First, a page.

“I am he that knows the pain of unrequited love,” shouts the man between verses of the poem. “Agonies are one of my changes of garments … Yet out of that I have written these songs…”
Act Two comes on with the warning of war, a time that left on him the imprints of mortality, morality, and “the most real work of my life,” read from a letter written by Whitman to his mother.
The dialog slows after a series of letters, and the man pauses and looks into the collective eyes of the audience.
“Have you seen someone die? Have you had the privilege? I have. Hundreds of times.”
Collins slowly walks to retrieve his overcoat, hat, and cane and returns to the frailty of Whitman’s 70-year-old self. He moves again into poetry seamlessly and without hesitation and winds down into the verses of Leaves of Grass again:
“I am the poet of death as the poet of life. / I welcome you.”
A copy of Leaves of Grass in hand, the old man offers us one last moment of Whitman’s rebirth and own words channeled through Collins’ body:
“Love the earth and sun and the animals, despise riches, give alms to everyone that asks, stand up for the stupid and crazy … take off your hat to nothing known or unknown or to any man … go freely with powerful uneducated persons and the young … read these leaves in open air every season of every year of your life … and your very flesh shall be a great poem … not only in its words but in the silent lines of its lips and face … and in every motion and joint of your body.“
At that, he discovers Horace’s notebook, acknowledges his “gabbing and loitering,” and bids farewell to the people waking up from reverie and leaves us, reciting a few more precious verses before he retreats into his own transience.
Collins the actor is welcomed back with a lengthy applause from the audience he thanked and deemed acutely attentive and appreciative, which is what fuels a great performance such as this one, he said.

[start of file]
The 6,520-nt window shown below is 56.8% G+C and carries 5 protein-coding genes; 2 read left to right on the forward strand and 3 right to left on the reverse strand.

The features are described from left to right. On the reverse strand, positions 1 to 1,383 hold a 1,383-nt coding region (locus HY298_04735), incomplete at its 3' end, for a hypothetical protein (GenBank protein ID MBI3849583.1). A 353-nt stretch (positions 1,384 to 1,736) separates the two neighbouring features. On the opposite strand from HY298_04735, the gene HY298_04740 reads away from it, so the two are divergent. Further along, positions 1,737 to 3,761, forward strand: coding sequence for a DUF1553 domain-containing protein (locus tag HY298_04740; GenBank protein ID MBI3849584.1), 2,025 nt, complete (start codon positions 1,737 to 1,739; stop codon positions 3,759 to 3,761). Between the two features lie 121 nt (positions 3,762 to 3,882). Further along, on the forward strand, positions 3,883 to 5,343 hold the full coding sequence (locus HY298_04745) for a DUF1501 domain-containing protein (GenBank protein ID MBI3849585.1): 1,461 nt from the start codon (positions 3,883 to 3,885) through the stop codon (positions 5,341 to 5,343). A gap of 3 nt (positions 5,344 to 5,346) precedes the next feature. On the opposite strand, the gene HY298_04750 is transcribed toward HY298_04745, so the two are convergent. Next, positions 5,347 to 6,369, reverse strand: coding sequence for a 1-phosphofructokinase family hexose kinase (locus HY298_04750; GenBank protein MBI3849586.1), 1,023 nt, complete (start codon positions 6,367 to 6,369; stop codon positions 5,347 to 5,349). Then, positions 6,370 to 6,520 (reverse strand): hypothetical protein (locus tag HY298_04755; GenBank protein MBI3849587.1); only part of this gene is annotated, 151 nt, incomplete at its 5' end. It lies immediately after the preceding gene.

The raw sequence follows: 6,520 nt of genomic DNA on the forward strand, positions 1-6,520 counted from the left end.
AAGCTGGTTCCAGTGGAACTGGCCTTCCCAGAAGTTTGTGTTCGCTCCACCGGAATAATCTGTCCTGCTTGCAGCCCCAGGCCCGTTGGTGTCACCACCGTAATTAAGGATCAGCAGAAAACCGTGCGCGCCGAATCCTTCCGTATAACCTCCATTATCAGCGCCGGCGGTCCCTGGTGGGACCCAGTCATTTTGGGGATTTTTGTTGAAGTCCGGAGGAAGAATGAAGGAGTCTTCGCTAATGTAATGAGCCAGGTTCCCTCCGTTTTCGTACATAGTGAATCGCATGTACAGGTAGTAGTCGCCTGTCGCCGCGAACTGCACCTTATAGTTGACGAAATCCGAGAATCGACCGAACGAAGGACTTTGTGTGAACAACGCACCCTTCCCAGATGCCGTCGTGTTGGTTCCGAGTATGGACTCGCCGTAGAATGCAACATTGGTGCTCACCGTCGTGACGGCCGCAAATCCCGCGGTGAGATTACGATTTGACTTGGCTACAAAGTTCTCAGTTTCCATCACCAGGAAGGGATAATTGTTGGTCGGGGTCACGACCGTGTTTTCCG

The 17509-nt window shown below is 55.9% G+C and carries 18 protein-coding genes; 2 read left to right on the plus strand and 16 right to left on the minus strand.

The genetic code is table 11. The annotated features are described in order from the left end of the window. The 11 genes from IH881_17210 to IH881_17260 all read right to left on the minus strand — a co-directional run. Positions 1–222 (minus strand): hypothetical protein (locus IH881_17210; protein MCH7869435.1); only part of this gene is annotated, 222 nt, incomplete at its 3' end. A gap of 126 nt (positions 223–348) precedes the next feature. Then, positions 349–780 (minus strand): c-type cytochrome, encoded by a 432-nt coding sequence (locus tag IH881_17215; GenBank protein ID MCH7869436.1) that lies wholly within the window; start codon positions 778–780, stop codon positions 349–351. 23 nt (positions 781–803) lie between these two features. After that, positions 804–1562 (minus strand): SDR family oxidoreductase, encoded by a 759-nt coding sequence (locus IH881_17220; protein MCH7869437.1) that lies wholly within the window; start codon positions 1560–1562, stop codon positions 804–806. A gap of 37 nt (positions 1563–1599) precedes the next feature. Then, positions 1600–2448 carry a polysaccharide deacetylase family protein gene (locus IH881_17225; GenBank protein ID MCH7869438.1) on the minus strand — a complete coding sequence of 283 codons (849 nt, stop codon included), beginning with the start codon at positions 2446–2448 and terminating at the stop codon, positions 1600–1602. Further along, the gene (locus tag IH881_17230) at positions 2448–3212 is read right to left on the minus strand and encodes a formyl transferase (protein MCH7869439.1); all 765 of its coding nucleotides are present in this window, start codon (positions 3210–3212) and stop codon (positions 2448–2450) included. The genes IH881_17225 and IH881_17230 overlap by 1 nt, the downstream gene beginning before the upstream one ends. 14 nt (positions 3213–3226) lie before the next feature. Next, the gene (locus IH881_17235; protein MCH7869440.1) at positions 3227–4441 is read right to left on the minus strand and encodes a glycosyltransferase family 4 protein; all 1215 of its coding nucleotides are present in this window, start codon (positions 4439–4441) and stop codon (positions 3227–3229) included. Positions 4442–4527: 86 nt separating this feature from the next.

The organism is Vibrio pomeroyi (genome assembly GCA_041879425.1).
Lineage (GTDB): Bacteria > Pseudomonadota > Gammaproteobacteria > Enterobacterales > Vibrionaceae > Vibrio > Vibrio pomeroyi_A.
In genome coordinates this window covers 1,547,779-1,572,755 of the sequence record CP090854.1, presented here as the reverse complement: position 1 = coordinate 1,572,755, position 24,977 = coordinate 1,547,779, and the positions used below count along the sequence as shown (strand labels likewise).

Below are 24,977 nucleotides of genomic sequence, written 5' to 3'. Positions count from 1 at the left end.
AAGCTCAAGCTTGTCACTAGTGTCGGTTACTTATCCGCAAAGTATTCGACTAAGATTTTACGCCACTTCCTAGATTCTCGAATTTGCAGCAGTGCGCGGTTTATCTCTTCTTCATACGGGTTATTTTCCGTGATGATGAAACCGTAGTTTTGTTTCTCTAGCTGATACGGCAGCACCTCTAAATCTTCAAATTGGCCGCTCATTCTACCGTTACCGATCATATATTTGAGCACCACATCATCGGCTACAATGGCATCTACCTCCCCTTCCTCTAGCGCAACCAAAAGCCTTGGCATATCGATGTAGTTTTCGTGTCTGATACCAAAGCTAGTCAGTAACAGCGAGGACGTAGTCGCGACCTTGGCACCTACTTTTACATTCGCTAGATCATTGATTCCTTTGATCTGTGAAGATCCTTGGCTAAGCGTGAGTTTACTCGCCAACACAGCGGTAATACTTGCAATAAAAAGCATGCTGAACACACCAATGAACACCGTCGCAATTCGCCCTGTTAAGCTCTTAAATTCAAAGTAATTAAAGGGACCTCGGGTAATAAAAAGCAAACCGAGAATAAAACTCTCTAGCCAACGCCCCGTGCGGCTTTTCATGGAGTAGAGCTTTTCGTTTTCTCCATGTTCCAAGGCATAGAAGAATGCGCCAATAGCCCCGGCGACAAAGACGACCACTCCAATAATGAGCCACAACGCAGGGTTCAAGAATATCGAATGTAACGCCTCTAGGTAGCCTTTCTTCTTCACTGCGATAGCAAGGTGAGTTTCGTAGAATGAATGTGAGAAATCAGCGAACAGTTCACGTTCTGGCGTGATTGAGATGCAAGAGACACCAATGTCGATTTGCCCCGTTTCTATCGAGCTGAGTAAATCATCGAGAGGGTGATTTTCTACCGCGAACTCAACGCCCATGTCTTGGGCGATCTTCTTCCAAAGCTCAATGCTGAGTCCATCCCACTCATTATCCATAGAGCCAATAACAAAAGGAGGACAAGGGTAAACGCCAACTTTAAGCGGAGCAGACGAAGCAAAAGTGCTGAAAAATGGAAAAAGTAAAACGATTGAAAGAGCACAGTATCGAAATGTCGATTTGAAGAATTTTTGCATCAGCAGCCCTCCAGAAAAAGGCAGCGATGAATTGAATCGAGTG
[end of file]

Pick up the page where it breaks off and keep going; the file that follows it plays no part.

“I’ve been doing this for a long time and I still get nauseous for the first few minutes,” said Collins, who also performs several other one-man performances portraying other greats such as William Shakespeare. “I wake up everyday … and work at finding beauty in this life and work at being grateful,” said Collins. “I’m grateful every day. I’m grateful that I’m not a salesman.”
Collins said 90 percent of Keamy’s script that he recites is of Whitman’s own words, either through poetry or via Horace’s written recordings.
How does he remember the entire text for a lengthy solo performance such as this, someone asked.
“On the way down here, I went over this entire show in my head,” said Collins. Every now and then, he said, he tells himself, “Ok, it’s time to re-cement my mind,” which he usually follows-up on while running for exercise. “Once it’s hard-wired, once it’s in there, pulling it out of your memory bank isn’t a problem.”
And as for his portrayal of Walt Whitman, Collins said, “I have a pretty good sense of who he was.” Collins said he himself has spent some time in nature and has visited some of the same places Whitman once did.
“I love it,” said Collins of his work bringing to life great men from the past. “I absolutely love it.”
By Jean Perry